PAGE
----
– expresses concern over prevailing political climateThe Private Sector Commission (PSC) has sought a sit-down with the three major political parties in Guyana in an attempt to mediate current political conflicts which it believes are having a negative effect on businesses.PSC Chairman Eddie BoyerThe invitation was extended to the People’s Progressive Party (PPP); the People’s National Congress (PNC) and the Alliance For Change (AFC). In its invitation, the Commission registered concern about the existing political climate between the parliamentary parties.According to the PSC, this climate could have a negative effect on Guyana’s international image, economic stability and future well-being. The PSC noted that this climate was manifested in headlines carried by the media.“The Commission, as a consequence, has reached out to and invited the People’s National Congress Reform, People’s Progressive Party/Civic and the Alliance For Change, in their individual capacities, to meet and discuss this unfortunate development with the Commission,” the PSC said on Monday.Specific invitations were sent to PPP General Secretary and Opposition Leader Bharrat Jagdeo; PNCR General Secretary Amna Ally and AFC General Secretary Marlon Williams. There was no mention of anyone from the Working People’s Alliance and Justice for All, two of the parties alongside the PNC in the broader A Partnership for National Unity (APNU), being invited.Since last year, the coalition Government and the Opposition have been at loggerheads over a number of issues. These include the appointment of a Guyana Elections Commission Chairman, an appointment the PPP has challenged in the courts. The PPP has also accused the Government of several instances of corruption, some of which have been reported to the Public Procurement Commission (PPC).The Special Organised Crime Unit (SOCU) even brought charges against two former Government officials last month. Former Finance Minister Ashni Singh and former National Industrial and Commercial Investments Limited (NICIL) chief Winston Brassington were charged with misconduct in public office.Both men appeared before Chief Magistrate Ann McLennan, who granted them $2 million bail on each of the three joint charges.But the spectacle of these former officials handcuffed featured prominently in sections of the media. Former Attorney General Anil Nandlall, who was part of the defence team, described the act of handcuffing Singh and Brassington as a dehumanising one that sought to humiliate these two former senior Government officials, who served the country with distinction.After the Government’s move to charge these former Government officials based on forensic audits it launched after assuming office, the PPP also filed private criminal charges against a number of current Ministers.Finance Minister Winston Jordan; Public Infrastructure Minister David Patterson, and Public Service Minister, Dr Rupert Roopnaraine were charged for the alleged breach of the Procurement Act.This is in relation to the expenditure of $906 million in public funds to a private company, Homestretch Development Inc, for construction of the controversial D’Urban Park Project, which has, for some time now, been a contentious issue. But Director of Public Prosecutions, Shalimar Ali-Hack discontinued the charges.This is the second set of charges filed by the Opposition that the DPP has thrown out. Just days before, she also discontinued charges against Government Ministers Volda Lawrence and Dr George Norton.Those charges that were filed respectively over the sole-sourcing of more than $600 million in drugs and other pharmaceuticals for the Georgetown Public Hospital, and the rental of a house in Sussex Street, Albouystown, Georgetown to be used as a drug bond at a cost of $12 million monthly.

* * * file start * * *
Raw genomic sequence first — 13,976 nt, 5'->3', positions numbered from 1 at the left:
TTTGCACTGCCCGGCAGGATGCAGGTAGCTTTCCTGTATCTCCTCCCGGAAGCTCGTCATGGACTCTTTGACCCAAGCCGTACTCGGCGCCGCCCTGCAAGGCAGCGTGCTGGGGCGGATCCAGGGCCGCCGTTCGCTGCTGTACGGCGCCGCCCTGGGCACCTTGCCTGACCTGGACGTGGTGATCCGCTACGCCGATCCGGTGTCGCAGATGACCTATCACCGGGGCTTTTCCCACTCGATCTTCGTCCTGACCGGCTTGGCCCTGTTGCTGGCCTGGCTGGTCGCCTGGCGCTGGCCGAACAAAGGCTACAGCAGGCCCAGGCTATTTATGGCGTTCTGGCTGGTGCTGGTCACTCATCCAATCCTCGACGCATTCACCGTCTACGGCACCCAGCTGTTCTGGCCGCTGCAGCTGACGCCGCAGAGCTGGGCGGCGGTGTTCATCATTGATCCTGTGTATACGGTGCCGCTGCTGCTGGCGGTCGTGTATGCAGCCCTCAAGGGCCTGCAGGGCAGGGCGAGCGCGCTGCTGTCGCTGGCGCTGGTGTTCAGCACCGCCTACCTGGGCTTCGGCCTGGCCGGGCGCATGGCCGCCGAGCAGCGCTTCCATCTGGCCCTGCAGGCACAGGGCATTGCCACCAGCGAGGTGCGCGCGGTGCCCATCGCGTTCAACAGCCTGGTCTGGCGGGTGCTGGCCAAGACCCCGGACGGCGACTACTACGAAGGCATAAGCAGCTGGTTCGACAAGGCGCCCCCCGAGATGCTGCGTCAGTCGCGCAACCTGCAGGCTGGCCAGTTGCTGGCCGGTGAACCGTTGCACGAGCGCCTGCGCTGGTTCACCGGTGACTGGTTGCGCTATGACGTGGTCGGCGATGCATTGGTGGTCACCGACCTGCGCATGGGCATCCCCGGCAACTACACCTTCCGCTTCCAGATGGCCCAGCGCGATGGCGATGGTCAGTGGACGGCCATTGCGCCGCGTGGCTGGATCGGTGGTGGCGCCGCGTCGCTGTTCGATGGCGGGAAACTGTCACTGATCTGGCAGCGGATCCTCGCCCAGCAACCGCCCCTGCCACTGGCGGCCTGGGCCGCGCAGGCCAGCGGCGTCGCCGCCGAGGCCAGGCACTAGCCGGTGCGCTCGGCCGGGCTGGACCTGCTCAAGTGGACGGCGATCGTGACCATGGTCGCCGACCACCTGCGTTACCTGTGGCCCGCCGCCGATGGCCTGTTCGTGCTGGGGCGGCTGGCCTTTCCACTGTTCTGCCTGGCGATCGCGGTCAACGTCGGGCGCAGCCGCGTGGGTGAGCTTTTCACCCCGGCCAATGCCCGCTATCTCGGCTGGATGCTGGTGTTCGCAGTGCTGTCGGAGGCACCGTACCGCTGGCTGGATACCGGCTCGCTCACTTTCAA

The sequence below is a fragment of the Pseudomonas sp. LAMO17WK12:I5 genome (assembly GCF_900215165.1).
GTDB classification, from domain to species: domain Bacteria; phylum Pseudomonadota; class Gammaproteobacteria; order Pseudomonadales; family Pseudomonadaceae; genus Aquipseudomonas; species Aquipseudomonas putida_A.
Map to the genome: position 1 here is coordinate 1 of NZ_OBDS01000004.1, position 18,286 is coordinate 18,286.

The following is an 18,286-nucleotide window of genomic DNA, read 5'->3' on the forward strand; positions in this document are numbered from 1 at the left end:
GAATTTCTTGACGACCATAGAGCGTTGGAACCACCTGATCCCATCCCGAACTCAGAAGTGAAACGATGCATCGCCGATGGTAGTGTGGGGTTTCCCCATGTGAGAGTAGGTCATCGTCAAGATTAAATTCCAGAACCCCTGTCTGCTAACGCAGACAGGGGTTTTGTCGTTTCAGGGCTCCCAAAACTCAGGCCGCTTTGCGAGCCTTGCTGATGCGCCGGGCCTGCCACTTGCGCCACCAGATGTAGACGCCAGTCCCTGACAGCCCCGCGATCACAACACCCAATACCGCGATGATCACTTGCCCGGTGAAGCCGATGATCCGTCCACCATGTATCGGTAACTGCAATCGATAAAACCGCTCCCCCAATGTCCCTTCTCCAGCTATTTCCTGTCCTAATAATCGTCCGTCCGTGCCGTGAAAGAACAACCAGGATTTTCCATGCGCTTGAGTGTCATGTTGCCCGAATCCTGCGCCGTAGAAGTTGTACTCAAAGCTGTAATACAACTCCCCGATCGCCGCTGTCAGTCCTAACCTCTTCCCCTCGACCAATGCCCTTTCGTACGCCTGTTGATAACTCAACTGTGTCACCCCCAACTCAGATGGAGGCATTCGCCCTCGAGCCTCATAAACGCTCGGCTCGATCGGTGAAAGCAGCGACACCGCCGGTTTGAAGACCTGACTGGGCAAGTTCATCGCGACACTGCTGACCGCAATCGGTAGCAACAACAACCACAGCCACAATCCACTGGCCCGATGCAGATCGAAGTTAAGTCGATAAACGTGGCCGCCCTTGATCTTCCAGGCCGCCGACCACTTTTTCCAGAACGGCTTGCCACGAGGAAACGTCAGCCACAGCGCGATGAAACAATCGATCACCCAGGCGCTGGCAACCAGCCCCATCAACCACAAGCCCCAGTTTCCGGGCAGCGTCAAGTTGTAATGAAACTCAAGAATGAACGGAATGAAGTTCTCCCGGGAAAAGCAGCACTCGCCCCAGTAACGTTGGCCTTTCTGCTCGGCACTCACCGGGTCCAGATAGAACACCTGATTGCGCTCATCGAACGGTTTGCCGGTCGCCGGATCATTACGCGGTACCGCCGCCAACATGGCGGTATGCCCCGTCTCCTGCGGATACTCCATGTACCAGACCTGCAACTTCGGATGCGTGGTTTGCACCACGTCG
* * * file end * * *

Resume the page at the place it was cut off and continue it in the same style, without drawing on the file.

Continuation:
Former England and Leicester striker Frank Worthington has denied being diagnosed with Alzheimer’s disease.The 67-year-old said he did suffer with “some issues and short term memory loss” but denied mental health issues.In a statement to Press Association Sport, Worthington said: “Further to speculation about my health in the last 24 hours I would like to make it clear that I have never been diagnosed with Alzheimer’s disease or any other neurological disorder or illness.”In a statement on her Facebook page on Thursday, Worthington’s daughter Kim-Malou Worthington had claimed her father was suffering from Alzheimer’s.An FA spokesman said: “Our extensive work on this matter has been actively ongoing for two years as we are committed to better understanding the lasting effects of head injuries in football and implementing preventative measures.“Universally welcomed in November 2015, the FA was the first football national governing body in the world to introduce medical guidelines for the handling of head injuries. UEFA is keen to propagate them Europe wide.“To better understand the effects of head injuries, a consolidated approach to research is imperative. If the FA acts alone, the findings are less powerful and more likely to result in vague conclusions. Therefore, it is essential we work collaboratively with the FIFA Medical Committee who employ world leading experts in this field and have the capability to drive the research globally.”FIFA Professor Jiri Dvorak has launched a global online registration system to gather data from injured players.The spokesman added: “Collating significant data from as wider pool as possible is the key to initiating a prospective trial going forward.” Frank Worthington (centre) in 2001 1